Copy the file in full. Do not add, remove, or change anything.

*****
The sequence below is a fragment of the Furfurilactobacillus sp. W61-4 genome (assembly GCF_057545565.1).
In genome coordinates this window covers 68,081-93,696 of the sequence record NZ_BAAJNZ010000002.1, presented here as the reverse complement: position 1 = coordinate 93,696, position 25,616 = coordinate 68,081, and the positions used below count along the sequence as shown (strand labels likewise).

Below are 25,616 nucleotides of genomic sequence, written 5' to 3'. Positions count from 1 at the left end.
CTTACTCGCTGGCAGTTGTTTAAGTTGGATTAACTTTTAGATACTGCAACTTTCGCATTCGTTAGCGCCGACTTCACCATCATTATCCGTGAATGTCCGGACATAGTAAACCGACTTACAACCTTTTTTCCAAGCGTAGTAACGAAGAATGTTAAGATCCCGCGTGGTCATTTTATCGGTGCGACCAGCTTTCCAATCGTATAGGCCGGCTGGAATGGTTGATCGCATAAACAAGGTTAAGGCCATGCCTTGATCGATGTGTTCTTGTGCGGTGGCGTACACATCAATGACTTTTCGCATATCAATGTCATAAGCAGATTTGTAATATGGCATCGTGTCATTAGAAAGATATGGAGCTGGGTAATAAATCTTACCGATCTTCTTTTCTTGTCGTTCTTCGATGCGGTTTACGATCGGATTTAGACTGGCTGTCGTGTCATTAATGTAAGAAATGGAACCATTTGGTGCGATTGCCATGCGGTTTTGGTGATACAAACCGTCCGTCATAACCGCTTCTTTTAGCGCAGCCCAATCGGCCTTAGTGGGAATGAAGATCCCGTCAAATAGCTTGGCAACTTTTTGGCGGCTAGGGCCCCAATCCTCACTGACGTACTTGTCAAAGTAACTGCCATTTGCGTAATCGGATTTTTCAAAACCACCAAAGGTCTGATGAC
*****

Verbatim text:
The sequence below is a fragment of the Furfurilactobacillus sp. W61-4 genome (assembly GCF_057545565.1).
In genome coordinates this window covers 68,081-93,696 of the sequence record NZ_BAAJNZ010000002.1, presented here as the reverse complement: position 1 = coordinate 93,696, position 25,616 = coordinate 68,081, and the positions used below count along the sequence as shown (strand labels likewise).

Below are 25,616 nucleotides of genomic sequence, written 5' to 3'. Positions count from 1 at the left end.
CTTACTCGCTGGCAGTTGTTTAAGTTGGATTAACTTTTAGATACTGCAACTTTCGCATTCGTTAGCGCCGACTTCACCATCATTATCCGTGAATGTCCGGACATAGTAAACCGACTTACAACCTTTTTTCCAAGCGTAGTAACGAAGAATGTTAAGATCCCGCGTGGTCATTTTATCGGTGCGACCAGCTTTCCAATCGTATAGGCCGGCTGGAATGGTTGATCGCATAAACAAGGTTAAGGCCATGCCTTGATCGATGTGTTCTTGTGCGGTGGCGTACACATCAATGACTTTTCGCATATCAATGTCATAAGCAGATTTGTAATATGGCATCGTGTCATTAGAAAGATATGGAGCTGGGTAATAAATCTTACCGATCTTCTTTTCTTGTCGTTCTTCGATGCGGTTTACGATCGGATTTAGACTGGCTGTCGTGTCATTAATGTAAGAAATGGAACCATTTGGTGCGATTGCCATGCGGTTTTGGTGATACAAACCGTCCGTCATAACCGCTTCTTTTAGCGCAGCCCAATCGGCCTTAGTGGGAATGAAGATCCCGTCAAATAGCTTGGCAACTTTTTGGCGGCTAGGGCCCCAATCCTCACTGACGTACTTGTCAAAGTAACTGCCATTTGCGTAATCGGATTTTTCAAAACCACCAAAGGTCTGATGAC